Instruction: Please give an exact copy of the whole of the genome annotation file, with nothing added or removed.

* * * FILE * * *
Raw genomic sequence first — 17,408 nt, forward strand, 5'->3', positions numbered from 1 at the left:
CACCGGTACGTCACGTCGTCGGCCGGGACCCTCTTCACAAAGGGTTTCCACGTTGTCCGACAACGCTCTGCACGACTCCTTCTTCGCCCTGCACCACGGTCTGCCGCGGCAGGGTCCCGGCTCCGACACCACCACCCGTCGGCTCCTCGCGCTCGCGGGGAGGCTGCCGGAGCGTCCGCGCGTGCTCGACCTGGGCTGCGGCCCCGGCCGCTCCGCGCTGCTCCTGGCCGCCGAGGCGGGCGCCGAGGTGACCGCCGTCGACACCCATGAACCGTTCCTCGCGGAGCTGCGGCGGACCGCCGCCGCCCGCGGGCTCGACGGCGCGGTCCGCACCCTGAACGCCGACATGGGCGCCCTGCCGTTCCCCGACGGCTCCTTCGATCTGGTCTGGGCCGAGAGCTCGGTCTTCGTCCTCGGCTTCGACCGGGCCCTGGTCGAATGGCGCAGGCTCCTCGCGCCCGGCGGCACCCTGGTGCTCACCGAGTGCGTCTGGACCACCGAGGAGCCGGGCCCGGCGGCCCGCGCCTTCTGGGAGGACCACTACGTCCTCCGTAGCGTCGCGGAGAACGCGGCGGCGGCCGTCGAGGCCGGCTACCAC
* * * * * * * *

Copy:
Raw genomic sequence first — 17,408 nt, forward strand, 5'->3', positions numbered from 1 at the left:
CACCGGTACGTCACGTCGTCGGCCGGGACCCTCTTCACAAAGGGTTTCCACGTTGTCCGACAACGCTCTGCACGACTCCTTCTTCGCCCTGCACCACGGTCTGCCGCGGCAGGGTCCCGGCTCCGACACCACCACCCGTCGGCTCCTCGCGCTCGCGGGGAGGCTGCCGGAGCGTCCGCGCGTGCTCGACCTGGGCTGCGGCCCCGGCCGCTCCGCGCTGCTCCTGGCCGCCGAGGCGGGCGCCGAGGTGACCGCCGTCGACACCCATGAACCGTTCCTCGCGGAGCTGCGGCGGACCGCCGCCGCCCGCGGGCTCGACGGCGCGGTCCGCACCCTGAACGCCGACATGGGCGCCCTGCCGTTCCCCGACGGCTCCTTCGATCTGGTCTGGGCCGAGAGCTCGGTCTTCGTCCTCGGCTTCGACCGGGCCCTGGTCGAATGGCGCAGGCTCCTCGCGCCCGGCGGCACCCTGGTGCTCACCGAGTGCGTCTGGACCACCGAGGAGCCGGGCCCGGCGGCCCGCGCCTTCTGGGAGGACCACTACGTCCTCCGTAGCGTCGCGGAGAACGCGGCGGCGGCCGTCGAGGCCGGCTACCAC